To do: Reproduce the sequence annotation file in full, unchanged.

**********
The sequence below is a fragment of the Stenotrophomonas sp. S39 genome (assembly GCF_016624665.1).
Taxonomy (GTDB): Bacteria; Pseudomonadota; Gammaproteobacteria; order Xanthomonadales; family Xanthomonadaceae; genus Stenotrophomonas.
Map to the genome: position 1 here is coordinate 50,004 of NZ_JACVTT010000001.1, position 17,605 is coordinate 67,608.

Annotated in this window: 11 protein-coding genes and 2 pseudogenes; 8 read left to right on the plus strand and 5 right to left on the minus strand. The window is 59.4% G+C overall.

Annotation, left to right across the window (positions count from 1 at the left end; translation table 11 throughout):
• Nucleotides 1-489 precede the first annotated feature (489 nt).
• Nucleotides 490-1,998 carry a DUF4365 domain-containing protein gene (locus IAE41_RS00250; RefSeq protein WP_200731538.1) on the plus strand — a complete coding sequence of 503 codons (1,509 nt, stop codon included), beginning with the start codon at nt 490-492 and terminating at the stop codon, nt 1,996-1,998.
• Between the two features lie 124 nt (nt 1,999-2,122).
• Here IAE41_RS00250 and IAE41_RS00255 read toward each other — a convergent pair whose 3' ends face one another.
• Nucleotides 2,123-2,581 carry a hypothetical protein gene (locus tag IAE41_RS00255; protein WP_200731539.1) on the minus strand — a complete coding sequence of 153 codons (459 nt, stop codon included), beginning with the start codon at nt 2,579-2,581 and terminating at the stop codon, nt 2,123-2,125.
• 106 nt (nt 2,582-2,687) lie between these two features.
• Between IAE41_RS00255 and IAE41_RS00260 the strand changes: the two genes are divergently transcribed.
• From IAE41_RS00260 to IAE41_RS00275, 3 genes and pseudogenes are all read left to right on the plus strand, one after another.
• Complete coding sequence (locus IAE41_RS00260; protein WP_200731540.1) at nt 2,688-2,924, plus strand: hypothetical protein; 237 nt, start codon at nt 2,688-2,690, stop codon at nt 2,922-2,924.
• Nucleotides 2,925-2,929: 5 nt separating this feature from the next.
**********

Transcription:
The sequence below is a fragment of the Stenotrophomonas sp. S39 genome (assembly GCF_016624665.1).
Taxonomy (GTDB): Bacteria; Pseudomonadota; Gammaproteobacteria; order Xanthomonadales; family Xanthomonadaceae; genus Stenotrophomonas.
Map to the genome: position 1 here is coordinate 50,004 of NZ_JACVTT010000001.1, position 17,605 is coordinate 67,608.

Annotated in this window: 11 protein-coding genes and 2 pseudogenes; 8 read left to right on the plus strand and 5 right to left on the minus strand. The window is 59.4% G+C overall.

Annotation, left to right across the window (positions count from 1 at the left end; translation table 11 throughout):
• Nucleotides 1-489 precede the first annotated feature (489 nt).
• Nucleotides 490-1,998 carry a DUF4365 domain-containing protein gene (locus IAE41_RS00250; RefSeq protein WP_200731538.1) on the plus strand — a complete coding sequence of 503 codons (1,509 nt, stop codon included), beginning with the start codon at nt 490-492 and terminating at the stop codon, nt 1,996-1,998.
• Between the two features lie 124 nt (nt 1,999-2,122).
• Here IAE41_RS00250 and IAE41_RS00255 read toward each other — a convergent pair whose 3' ends face one another.
• Nucleotides 2,123-2,581 carry a hypothetical protein gene (locus tag IAE41_RS00255; protein WP_200731539.1) on the minus strand — a complete coding sequence of 153 codons (459 nt, stop codon included), beginning with the start codon at nt 2,579-2,581 and terminating at the stop codon, nt 2,123-2,125.
• 106 nt (nt 2,582-2,687) lie between these two features.
• Between IAE41_RS00255 and IAE41_RS00260 the strand changes: the two genes are divergently transcribed.
• From IAE41_RS00260 to IAE41_RS00275, 3 genes and pseudogenes are all read left to right on the plus strand, one after another.
• Complete coding sequence (locus IAE41_RS00260; protein WP_200731540.1) at nt 2,688-2,924, plus strand: hypothetical protein; 237 nt, start codon at nt 2,688-2,690, stop codon at nt 2,922-2,924.
• Nucleotides 2,925-2,929: 5 nt separating this feature from the next.